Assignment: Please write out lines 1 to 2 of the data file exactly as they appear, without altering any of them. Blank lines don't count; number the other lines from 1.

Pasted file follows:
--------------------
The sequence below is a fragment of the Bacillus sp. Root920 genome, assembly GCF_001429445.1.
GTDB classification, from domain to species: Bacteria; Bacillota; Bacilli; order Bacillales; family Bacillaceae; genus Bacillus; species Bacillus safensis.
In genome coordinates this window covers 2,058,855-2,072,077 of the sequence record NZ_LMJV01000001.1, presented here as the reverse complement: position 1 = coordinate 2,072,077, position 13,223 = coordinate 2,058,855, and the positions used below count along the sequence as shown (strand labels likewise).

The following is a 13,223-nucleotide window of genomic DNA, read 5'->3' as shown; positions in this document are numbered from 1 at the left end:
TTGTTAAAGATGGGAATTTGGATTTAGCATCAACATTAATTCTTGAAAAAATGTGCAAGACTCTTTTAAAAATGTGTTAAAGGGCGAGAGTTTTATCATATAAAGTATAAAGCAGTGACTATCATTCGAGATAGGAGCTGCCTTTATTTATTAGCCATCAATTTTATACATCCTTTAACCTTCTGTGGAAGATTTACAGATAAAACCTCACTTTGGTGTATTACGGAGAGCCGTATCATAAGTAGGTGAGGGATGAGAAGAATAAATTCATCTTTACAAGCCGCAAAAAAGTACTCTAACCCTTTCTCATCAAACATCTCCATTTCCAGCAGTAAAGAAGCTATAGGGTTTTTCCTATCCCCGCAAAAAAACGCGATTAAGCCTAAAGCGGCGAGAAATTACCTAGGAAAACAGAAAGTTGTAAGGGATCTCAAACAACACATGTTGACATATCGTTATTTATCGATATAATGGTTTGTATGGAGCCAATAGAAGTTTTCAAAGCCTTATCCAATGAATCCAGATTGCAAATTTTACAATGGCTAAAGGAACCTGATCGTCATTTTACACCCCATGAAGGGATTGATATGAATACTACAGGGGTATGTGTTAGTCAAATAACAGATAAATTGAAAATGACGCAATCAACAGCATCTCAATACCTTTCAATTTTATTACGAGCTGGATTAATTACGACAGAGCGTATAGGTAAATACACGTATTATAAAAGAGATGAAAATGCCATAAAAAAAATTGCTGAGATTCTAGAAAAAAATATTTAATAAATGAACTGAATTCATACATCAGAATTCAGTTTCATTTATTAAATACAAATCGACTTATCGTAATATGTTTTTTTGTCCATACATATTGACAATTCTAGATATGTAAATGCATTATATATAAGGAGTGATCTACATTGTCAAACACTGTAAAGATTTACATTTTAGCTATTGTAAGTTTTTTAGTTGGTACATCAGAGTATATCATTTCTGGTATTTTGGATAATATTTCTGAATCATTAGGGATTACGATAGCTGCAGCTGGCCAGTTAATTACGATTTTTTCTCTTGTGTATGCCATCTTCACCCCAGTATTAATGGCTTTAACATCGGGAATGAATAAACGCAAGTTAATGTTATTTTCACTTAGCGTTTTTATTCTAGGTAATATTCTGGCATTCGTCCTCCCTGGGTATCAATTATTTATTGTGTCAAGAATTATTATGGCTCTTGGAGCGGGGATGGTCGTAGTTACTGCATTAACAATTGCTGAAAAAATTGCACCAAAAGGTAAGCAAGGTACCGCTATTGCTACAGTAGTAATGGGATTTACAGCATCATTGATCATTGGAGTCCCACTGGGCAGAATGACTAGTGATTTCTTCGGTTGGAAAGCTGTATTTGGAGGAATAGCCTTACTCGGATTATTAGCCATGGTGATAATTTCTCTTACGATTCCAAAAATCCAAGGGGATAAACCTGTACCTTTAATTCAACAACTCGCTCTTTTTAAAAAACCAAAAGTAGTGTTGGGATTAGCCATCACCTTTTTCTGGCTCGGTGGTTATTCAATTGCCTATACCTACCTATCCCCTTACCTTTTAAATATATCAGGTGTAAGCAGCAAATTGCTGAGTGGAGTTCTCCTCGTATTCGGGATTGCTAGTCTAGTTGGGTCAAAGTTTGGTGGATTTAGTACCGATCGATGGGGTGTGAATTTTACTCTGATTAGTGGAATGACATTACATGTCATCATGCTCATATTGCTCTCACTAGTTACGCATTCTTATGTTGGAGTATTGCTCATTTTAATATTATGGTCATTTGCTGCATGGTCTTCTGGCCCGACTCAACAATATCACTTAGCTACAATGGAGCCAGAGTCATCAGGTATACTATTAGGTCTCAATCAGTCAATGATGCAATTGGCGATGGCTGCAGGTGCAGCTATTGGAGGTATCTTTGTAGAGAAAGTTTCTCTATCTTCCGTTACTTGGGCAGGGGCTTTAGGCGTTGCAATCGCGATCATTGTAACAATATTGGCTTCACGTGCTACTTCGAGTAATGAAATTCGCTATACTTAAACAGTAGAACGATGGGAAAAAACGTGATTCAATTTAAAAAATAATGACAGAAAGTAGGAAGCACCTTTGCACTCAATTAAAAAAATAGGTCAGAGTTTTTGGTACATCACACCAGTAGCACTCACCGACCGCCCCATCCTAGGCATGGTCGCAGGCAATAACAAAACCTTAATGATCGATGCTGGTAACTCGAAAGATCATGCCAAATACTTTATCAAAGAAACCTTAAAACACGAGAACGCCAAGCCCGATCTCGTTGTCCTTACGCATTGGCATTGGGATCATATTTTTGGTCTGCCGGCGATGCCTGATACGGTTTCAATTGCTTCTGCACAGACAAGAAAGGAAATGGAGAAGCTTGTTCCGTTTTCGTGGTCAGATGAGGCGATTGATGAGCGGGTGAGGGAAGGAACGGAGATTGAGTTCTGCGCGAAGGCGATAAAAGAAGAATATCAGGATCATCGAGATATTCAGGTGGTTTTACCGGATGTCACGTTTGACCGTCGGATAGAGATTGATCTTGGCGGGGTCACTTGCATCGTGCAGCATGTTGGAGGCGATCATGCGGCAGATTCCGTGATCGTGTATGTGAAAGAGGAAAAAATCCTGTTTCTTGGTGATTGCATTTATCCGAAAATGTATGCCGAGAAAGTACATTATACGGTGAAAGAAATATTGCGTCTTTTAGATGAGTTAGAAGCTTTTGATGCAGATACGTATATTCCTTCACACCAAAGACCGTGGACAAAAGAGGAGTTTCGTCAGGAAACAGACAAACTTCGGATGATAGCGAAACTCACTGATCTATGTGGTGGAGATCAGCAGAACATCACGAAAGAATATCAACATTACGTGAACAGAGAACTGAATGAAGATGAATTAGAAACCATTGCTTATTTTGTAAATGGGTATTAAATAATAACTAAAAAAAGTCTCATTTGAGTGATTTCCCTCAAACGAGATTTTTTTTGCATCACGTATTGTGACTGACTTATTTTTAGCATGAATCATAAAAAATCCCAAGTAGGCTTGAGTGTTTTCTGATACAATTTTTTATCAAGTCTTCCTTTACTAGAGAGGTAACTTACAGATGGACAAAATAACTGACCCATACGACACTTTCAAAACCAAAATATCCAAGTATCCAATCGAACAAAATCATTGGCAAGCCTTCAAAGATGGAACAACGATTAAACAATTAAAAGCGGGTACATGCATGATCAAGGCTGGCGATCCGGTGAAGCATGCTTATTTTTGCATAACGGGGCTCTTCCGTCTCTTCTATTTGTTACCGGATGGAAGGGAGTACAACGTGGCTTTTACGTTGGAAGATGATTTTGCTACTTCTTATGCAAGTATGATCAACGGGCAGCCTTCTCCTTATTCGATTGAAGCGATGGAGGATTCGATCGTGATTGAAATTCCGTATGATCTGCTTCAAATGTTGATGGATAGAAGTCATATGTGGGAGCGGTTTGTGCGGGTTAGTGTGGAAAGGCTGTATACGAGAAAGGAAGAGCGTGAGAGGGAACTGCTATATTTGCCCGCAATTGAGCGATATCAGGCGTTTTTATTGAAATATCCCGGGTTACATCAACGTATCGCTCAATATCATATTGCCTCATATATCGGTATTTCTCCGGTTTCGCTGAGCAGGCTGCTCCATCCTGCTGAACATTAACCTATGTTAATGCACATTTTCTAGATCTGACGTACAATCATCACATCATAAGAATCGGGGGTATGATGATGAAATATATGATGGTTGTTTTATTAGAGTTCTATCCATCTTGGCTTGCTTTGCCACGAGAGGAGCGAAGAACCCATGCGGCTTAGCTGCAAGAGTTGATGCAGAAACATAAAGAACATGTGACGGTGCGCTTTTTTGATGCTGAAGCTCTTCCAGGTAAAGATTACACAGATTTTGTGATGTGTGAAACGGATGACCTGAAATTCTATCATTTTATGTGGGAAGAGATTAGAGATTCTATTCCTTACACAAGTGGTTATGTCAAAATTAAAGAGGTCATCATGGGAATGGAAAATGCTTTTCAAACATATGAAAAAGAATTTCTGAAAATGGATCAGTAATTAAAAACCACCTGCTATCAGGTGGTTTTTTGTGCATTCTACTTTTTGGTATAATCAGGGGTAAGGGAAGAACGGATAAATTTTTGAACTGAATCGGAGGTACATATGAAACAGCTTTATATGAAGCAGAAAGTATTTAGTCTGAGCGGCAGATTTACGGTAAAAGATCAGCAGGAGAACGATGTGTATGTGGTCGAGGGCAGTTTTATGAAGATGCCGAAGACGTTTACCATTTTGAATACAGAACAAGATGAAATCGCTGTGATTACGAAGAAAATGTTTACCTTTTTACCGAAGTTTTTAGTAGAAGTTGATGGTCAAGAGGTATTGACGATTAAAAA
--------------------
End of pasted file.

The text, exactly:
The sequence below is a fragment of the Bacillus sp. Root920 genome, assembly GCF_001429445.1.
GTDB classification, from domain to species: Bacteria; Bacillota; Bacilli; order Bacillales; family Bacillaceae; genus Bacillus; species Bacillus safensis.